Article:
Pac-12 commissioner Larry Scott said today there was nothing unethical nor any "breach of integrity” when officials coordinator Ed Rush asked the conference’s officials to more critically watch Arizona’s Sean Miller and other Pac-12 coaches.
However, Scott also made it clear during his interviews with ESPN Radio and Pac-12 Networks today that Rush’s position will be determined after the conference holds its annual reviews with coaches, athletic directors and officials. Rush and the conference officials work on year-to-year contracts.
“We do a 360-degree review of the (officiating) program – talk to the coaches, talk to the athletic directors and talk to the officials,” Scott told ESPN. After that “we’re going to weigh what’s been the impact of this on Ed’s ability to continue and we will make a decision.”
Scott told ESPN Radio that he launched an independent investigation headed by the conference’s director of enforcement after learning of the allegations by a journalist on March 17, the day Miller was fined $25,000 for his outburst following the March 15 Arizona-UCLA game in the Pac-12 Tournament semifinals.
He said on Pac-12 Networks that the conference’s interviews and promises of confidentiality to officials gave the Pac-12 a “very good handle on what was discussed.”
“We came to the determination that a lot of the comments were inappropriate but there was no breach of integrity, or any incentives offered or any targeting of individual coaches,” Scott said.
On ESPN Radio, Scott said that the investigation found that when Rush addressed his officials on March 14 and 15 that he was trying to prod them into better corralling the emotions of the game and keeping the coaches in their coaching box.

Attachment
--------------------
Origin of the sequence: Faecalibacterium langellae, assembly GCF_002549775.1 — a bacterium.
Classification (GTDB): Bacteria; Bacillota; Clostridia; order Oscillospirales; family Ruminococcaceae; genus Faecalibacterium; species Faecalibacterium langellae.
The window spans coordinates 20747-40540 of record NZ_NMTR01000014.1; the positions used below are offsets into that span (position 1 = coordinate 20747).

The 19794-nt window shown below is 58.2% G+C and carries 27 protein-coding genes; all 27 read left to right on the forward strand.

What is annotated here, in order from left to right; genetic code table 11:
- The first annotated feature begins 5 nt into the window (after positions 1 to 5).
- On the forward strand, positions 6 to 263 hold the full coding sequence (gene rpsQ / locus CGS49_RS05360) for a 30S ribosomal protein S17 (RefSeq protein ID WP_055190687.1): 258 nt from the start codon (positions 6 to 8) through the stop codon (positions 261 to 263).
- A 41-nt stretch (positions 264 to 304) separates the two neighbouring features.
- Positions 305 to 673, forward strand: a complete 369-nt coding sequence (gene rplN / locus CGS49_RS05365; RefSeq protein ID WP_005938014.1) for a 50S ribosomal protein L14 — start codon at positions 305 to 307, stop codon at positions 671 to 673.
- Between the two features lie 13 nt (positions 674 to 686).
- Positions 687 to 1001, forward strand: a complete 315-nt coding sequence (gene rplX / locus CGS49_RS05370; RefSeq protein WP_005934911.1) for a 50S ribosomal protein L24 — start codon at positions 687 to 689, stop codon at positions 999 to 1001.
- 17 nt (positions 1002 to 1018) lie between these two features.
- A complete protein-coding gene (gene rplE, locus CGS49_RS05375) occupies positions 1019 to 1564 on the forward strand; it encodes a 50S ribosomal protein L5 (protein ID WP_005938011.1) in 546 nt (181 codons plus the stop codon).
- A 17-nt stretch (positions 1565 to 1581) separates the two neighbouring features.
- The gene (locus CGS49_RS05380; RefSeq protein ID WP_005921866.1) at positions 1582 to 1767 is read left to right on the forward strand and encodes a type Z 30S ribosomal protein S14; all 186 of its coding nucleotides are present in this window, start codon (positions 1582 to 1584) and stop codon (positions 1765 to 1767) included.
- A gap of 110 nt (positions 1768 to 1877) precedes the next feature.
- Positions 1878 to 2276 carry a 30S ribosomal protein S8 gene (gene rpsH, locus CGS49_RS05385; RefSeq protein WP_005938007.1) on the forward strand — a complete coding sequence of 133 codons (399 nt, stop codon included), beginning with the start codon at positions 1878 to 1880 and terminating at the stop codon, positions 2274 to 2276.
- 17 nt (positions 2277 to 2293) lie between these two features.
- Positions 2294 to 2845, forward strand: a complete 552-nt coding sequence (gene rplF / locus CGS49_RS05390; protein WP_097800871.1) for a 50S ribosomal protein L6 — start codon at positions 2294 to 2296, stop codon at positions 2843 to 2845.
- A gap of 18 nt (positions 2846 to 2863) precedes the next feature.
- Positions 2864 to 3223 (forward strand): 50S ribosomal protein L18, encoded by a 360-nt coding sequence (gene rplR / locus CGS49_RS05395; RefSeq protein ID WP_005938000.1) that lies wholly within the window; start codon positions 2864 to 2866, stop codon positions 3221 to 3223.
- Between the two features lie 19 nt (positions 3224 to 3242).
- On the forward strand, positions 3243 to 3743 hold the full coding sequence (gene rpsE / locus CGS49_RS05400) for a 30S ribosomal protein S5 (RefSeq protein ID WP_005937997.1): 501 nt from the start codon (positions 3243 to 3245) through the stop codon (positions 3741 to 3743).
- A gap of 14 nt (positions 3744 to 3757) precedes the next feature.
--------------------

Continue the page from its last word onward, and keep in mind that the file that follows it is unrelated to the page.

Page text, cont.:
“What we found was that Ed Rush was being very hard on the officials because he didn’t think they were doing the job of containing the coaches; the coaches’ decorum was getting out of control,” Scott told ESPN. He was “not solely focused on coach Miller but on several coaches. That started a banter and discussion about `What do I have to do to get you guys to enforce the rules? … Do I gotta give you a trip or do I gotta give you money?’ “
“Our investigators asked very pointed questions and it was clear that no one thought there was a real bounty, that Ed was making a point to emphasize, to try to shock them into being more firm in their approach.”
Scott said Miller has already paid his $25,000 fine, which he maintained was for a separate issue involving Miller’s postgame confrontation with an official and a subsequent incident with a conference staffer.
Miller had been called for a technical foul in Arizona’s two-point loss to UCLA for arguing a turnover call on Mark Lyons when he believed a UCLA player jabbed at the ball, thus making the turnover call incorrect. Miller said repeatedly during his postgame news conference that he did not swear and noted only that a UCLA player “touched the ball,” but Scott said Miller yelled “obscenities” at an official immediately after the game.
“He said he got the tech for saying, `I touched the ball.’ He got the technical foul for leaving the coaching box. It was the third communication they had with him during that game," Scott said.
There were “two instances of verbal abuse after the game (that Miller was fined for). One was going out on court, getting in the grill of the official, which you don’t do after a game in front of the crowd. Secondly in the hallway, an innocent staff person standing there, he laced into, ripped into. You are role model, a leader of student athletes, you represent your university. We hold these coaches to high standards of behavior. These things coach (Miller) had quietly been warned about early in the season. There is a high threshold for a coach to be fined.”